The construction industry is struggling to attract female workers. Leadership is to blame for various reasons. The solution to the gender gap in construction may be a change in leadership.

An Inside Look at the Construction Gender Gap

Look around at the construction sites you drive by, and you’ll likely spot only a couple of women. Women aren’t well-represented among the industry’s personnel, but they make meaningful contributions to construction projects. The hope is that more women will join the industry in years to come, setting an example for future women to embrace similar roles.

Recent studies indicate meaningful differences between the genders in the context of engineering careers. A whopping 57% of women engineers leave the profession by 45. In contrast, less than 18% of men leave the industry by the age of 45. Let’s focus ow how to solve the problem of a gender imbalance in the construction industry workforce.

Is a Management Change Necessary?

Though recruiters are certainly doing their part to guide laborers toward the construction industry, an overarching problem must be addressed. The management culture problem is a glaring issue that will take some time and effort to remedy.

There is a growing push to steer women toward leadership positions. Thus, more women are encouraged to enter the industry and contribute to construction businesses.

Recruiting female leaders is a structural issue central to the construction gender gap. Some hiring managers at construction businesses frown at the idea of bringing a woman onto lead the team. However, as time progresses, business owners, hiring managers and recruiters have opened their minds to adding women to the leadership ranks.

Retention is the X Factor

Attracting women to leadership roles is only half the battle. As noted above, nearly 60% of women engineers leave the profession by 45. Therefore, keeping them in the fold has the potential to be more challenging than attracting them in the first place.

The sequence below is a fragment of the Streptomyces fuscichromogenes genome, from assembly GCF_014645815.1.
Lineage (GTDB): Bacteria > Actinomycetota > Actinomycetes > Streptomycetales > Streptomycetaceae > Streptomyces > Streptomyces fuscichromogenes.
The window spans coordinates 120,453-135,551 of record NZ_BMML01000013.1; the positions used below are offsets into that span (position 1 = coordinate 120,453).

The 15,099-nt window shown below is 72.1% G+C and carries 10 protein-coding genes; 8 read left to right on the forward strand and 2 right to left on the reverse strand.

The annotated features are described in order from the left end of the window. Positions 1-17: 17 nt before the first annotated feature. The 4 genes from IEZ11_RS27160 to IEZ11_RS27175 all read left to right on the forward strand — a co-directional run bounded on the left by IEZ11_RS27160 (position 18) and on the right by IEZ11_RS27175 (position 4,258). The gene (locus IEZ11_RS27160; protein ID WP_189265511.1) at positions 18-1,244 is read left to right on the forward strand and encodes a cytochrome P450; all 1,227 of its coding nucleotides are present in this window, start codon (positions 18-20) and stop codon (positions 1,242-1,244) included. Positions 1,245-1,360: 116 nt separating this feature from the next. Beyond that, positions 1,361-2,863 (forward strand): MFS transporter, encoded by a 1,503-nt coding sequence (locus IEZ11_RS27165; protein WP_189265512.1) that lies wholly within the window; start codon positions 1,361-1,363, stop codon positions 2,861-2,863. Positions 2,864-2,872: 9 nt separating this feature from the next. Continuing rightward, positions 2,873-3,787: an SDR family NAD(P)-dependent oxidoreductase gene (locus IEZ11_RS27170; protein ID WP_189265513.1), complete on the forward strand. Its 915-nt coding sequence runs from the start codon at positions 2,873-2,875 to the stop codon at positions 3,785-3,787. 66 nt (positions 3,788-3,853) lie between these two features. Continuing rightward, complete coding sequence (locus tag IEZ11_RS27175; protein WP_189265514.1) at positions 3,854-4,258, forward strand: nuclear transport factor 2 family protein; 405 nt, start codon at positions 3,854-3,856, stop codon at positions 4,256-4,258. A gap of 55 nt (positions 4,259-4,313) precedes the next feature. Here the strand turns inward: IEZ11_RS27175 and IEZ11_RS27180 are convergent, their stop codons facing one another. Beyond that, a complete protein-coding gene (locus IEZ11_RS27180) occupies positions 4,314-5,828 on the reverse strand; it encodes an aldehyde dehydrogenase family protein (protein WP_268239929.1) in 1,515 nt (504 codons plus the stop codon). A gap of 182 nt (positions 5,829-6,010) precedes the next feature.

Construction businesses are challenged with expanding their recruiting scope to connect with as many candidates as possible. Once the net is cast widely, the challenge shifts to training those candidates to maximize retention instead of letting them venture to other opportunities.

Convincing women to remain in the construction industry requires open-mindedness, financial compensation that rivals that of their male peers and competitive benefits. Women tend to favor flexible working hours so they can maintain a work-life balance, contribute to their families, and enjoy life. In short, the culture of hiring and the overarching culture of the construction industry must change sooner rather than later.

Is There a Culture Problem?

We would be remiss not to mention that the command-and-control culture of management that has been the standard for years prevents the formation of construction environments that are hospitable to women. Furthermore, the default management culture that has prevailed over recent decades has made it difficult for women to establish a rapport with others.

Recruiters and construction businesses that proactively address these hurdles will succeed in recruiting that many more women to the rapidly growing construction industry. This will narrow the gender gap in construction with each passing day and ease the labor shortage.

How can we help you?

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